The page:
by Jason Sherman.
Orange Tree Theatre 1 Clarence Street TW9 2SA To 12 March 2011.
Mon-Sat 7.45pm Mat Sat 3pm, 24 Feb 2.30pm (+post-show discussion).
Runs 1hr 40min No interval.
TICKETS: 020 8940 3633.
Review: Timothy Ramsden 19 February.
History and the individual conscience spark fiery drama.
Several things might put people off the Orange Tree’s latest show, a 1996 Canadian play about the then two-year old mass shooting of muslims at prayer by a Jew, Baruch Goldstein in the Israeli city of Hebron. It’s 100 minutes without interval, it focuses on a grim event, and any play where the majority of characters are 1st Man, 2nd Woman sounds forbiddingly anonymous.
But this is the Orange Tree, most humane and least pretentious of theatres, whose Director (of both theatre and production) Sam Walters would not have programmed Jason Sherman’s play had it not been both moving and fascinating.
It starts as documentary – so much that David Antrobus take on the house-management role of asking people to switch-off mobiles before introducing the government inquiry into whether or not Goldstein was a lone assassin.
But it soon veers into the personal nightmare of Antrobus’s character, Nathan Abramowitz, a Jew so free in his views some would call him renegade. Living in a different continent, they say, he knows nothing of daily fears in Israel. His duality refracts that of Hebron, where Jews and Palestinians had usually lived in peace together.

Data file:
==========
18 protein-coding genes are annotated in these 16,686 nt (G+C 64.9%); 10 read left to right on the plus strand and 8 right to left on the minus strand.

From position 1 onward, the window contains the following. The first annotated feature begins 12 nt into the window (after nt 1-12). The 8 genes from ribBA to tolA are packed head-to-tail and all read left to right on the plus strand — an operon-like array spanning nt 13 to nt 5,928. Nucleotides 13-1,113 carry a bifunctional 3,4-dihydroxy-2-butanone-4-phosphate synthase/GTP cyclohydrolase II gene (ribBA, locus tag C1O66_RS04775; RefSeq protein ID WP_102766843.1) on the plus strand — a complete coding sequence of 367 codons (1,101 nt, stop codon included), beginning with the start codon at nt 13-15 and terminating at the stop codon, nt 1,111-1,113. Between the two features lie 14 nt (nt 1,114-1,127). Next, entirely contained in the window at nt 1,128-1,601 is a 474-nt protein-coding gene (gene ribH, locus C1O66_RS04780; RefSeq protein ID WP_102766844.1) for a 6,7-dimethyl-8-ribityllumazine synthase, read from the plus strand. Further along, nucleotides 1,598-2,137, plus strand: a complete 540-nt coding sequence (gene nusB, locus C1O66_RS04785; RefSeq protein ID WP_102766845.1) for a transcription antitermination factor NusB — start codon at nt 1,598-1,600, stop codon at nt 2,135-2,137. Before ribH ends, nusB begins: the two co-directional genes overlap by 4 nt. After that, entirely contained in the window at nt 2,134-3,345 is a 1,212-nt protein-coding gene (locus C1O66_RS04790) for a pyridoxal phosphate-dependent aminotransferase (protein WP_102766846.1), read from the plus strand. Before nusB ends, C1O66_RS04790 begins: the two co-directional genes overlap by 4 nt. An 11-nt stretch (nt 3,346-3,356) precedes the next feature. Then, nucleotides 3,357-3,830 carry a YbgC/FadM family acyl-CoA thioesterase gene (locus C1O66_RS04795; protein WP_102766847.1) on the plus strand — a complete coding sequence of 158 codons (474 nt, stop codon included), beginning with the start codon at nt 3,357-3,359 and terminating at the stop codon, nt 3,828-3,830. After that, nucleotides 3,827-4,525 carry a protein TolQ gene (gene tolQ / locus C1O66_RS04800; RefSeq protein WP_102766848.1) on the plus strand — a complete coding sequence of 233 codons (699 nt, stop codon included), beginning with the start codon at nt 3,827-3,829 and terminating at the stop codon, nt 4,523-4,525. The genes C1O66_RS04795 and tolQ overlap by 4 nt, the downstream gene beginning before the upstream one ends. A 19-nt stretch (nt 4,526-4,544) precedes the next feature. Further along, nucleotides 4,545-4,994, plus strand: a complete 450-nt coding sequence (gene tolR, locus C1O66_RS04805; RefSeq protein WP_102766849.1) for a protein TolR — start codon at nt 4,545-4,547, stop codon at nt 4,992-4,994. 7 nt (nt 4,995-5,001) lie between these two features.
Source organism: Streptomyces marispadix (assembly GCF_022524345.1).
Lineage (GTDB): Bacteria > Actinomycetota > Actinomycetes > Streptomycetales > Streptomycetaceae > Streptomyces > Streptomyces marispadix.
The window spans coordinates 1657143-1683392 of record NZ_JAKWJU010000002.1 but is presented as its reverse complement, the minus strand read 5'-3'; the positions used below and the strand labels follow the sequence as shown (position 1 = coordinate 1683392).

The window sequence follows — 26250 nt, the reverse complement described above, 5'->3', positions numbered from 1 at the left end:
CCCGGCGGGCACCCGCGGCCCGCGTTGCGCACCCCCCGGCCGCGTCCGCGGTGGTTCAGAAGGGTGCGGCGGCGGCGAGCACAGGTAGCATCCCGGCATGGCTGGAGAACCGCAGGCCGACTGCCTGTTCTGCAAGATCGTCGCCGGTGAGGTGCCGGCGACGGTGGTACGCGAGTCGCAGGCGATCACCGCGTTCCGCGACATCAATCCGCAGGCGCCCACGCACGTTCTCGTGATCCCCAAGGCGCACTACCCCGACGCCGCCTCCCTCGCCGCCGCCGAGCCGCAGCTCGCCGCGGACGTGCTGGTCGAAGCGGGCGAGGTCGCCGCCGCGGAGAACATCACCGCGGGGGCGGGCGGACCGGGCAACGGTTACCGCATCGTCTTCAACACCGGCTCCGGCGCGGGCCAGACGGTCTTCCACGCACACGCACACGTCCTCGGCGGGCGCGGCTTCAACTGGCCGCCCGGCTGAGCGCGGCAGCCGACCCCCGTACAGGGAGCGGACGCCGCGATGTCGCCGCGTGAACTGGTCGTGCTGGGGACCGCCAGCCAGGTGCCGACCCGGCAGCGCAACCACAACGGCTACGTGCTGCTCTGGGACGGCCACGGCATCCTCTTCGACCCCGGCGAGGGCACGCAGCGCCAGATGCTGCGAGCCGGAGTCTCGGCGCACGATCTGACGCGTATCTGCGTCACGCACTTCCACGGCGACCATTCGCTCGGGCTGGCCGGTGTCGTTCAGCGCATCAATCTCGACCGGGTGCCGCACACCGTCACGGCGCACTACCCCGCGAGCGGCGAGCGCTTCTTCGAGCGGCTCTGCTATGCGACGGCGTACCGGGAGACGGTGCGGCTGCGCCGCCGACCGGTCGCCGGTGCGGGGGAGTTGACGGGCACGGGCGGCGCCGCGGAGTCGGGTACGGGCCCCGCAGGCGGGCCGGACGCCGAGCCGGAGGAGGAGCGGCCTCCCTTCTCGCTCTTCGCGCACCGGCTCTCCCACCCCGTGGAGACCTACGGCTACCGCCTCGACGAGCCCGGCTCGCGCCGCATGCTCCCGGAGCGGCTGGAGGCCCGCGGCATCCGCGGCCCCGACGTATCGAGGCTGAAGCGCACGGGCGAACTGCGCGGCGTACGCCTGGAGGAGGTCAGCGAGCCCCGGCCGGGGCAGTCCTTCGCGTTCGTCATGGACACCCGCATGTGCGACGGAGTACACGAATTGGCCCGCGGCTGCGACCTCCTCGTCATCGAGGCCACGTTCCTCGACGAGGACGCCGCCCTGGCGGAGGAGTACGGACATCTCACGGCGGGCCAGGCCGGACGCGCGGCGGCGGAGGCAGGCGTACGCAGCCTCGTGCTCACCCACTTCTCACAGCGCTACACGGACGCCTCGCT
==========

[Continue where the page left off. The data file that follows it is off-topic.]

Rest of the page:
Telephone conversations are played as Nathan’s nightmare predictions, his name provoking hostility and obstruction in his search for the truth about Hebron, before their actual polite wording – which has much the same ultimate effect. Detached handsets become weapons of aggression. And Nathan has to cope with family demands along the way.
Antrobus gives his character a moral zest that keeps him going in the most frustrating times. The Men and Women are adept at swift shifts between characters from all viewpoints, and mixing of very realistic and fantasy moments as they flit through Nathan’s mind. These switches are as assured as the farcical mechanisms Walters offered in the Orange Tree’s recent French farce Once Bitten.
For this is, in a sense, the nightmare of farce applied to the nightmare of conscience in a complex, dfficult world. Sherman’s writing and intricate structure, plus the Orange Tree’s skilled company, provide an absorbing 100 minutes where an interval would be an intrusion.
Nathan Abramowitz: David Antrobus.
1st Man: Ben Nathan.
2nd Man: Peter Guinness.
1st Woman: Amber Agha.
2nd Woman: Esther Ruth Elliott.
Director: Sam Walters.
Lighting: John Harris.
Assistant director: Teunkle Van Der Sluijs.